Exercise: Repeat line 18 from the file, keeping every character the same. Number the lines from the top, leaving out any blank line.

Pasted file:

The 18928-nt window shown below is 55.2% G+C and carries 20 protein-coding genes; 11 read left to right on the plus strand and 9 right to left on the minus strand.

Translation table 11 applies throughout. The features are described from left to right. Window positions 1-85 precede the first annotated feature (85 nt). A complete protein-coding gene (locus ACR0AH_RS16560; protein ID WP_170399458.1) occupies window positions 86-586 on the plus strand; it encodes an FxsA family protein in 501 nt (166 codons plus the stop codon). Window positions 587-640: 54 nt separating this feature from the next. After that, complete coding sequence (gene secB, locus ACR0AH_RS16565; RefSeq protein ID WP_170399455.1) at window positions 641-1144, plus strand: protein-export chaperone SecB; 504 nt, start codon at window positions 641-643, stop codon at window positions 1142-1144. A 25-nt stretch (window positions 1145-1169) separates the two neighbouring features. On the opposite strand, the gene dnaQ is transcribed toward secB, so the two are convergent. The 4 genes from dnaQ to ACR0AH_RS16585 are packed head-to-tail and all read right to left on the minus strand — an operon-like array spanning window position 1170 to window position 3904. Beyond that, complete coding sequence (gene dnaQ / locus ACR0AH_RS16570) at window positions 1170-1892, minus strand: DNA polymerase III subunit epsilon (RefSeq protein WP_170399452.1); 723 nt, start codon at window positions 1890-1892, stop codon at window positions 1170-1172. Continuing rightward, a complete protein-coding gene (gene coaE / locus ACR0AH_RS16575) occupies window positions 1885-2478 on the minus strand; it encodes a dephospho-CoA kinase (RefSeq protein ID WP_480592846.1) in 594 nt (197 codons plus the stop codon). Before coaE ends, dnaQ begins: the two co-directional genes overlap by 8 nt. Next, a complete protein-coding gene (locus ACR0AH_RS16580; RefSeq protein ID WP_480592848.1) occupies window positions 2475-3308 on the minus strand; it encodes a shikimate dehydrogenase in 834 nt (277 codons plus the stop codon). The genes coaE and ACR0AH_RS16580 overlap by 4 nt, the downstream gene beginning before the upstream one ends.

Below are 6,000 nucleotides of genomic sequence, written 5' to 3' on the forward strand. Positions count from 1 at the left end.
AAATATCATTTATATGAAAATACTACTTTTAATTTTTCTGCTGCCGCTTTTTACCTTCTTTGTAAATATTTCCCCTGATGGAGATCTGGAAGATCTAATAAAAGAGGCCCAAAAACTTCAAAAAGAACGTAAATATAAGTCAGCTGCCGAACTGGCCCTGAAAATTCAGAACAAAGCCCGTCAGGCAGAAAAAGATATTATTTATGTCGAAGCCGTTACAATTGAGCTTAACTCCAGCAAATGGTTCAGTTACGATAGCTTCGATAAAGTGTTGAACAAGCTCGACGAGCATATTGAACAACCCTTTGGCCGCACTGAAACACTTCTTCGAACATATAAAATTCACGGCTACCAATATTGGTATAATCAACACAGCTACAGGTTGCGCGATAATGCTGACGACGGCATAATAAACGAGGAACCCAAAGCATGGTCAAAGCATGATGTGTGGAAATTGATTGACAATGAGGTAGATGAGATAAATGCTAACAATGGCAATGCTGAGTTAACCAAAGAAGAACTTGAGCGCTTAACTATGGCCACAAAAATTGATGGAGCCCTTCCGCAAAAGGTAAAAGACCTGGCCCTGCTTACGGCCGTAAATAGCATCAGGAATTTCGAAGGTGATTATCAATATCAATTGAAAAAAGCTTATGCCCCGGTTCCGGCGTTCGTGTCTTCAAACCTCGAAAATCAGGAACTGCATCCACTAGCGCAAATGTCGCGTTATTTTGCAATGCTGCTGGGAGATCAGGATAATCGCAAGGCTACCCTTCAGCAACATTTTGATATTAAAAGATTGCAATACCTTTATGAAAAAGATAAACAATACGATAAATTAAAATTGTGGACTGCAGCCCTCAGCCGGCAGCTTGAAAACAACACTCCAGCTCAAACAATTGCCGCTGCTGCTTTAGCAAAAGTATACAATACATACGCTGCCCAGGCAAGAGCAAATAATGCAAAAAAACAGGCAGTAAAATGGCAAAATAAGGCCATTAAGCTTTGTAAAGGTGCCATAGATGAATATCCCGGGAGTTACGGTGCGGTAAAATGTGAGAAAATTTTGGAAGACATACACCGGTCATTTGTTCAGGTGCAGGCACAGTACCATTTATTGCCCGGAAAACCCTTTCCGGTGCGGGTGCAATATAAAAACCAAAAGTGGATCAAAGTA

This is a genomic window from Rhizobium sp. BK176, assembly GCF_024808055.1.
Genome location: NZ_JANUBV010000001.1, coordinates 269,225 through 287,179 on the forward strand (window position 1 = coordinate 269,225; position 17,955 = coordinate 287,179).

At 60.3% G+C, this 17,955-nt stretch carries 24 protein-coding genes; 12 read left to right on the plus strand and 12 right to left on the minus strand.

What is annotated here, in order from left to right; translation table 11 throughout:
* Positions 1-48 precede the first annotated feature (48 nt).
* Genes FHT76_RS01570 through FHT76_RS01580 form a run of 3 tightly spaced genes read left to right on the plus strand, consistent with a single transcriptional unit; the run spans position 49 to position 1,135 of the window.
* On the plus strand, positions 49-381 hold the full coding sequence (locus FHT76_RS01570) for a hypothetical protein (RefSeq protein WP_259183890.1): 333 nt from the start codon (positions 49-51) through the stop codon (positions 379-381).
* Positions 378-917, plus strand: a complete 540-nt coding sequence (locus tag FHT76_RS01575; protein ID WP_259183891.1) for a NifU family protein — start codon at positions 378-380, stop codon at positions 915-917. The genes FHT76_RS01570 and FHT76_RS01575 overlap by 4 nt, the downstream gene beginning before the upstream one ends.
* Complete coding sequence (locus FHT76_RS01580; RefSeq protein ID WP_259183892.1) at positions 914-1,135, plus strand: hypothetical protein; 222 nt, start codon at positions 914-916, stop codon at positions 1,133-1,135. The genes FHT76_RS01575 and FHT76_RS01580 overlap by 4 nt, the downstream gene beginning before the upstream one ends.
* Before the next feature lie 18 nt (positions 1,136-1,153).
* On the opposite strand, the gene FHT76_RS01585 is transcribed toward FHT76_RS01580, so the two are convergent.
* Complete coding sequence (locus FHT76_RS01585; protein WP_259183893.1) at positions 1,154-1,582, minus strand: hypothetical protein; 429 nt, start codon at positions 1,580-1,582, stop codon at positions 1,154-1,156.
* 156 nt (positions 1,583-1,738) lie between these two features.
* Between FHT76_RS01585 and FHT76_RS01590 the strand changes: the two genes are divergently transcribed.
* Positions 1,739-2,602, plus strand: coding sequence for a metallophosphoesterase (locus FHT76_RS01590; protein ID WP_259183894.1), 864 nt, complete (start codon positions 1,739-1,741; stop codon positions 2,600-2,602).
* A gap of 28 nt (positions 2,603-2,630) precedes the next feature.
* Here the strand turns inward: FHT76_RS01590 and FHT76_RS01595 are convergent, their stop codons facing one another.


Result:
* Between FHT76_RS01585 and FHT76_RS01590 the strand changes: the two genes are divergently transcribed.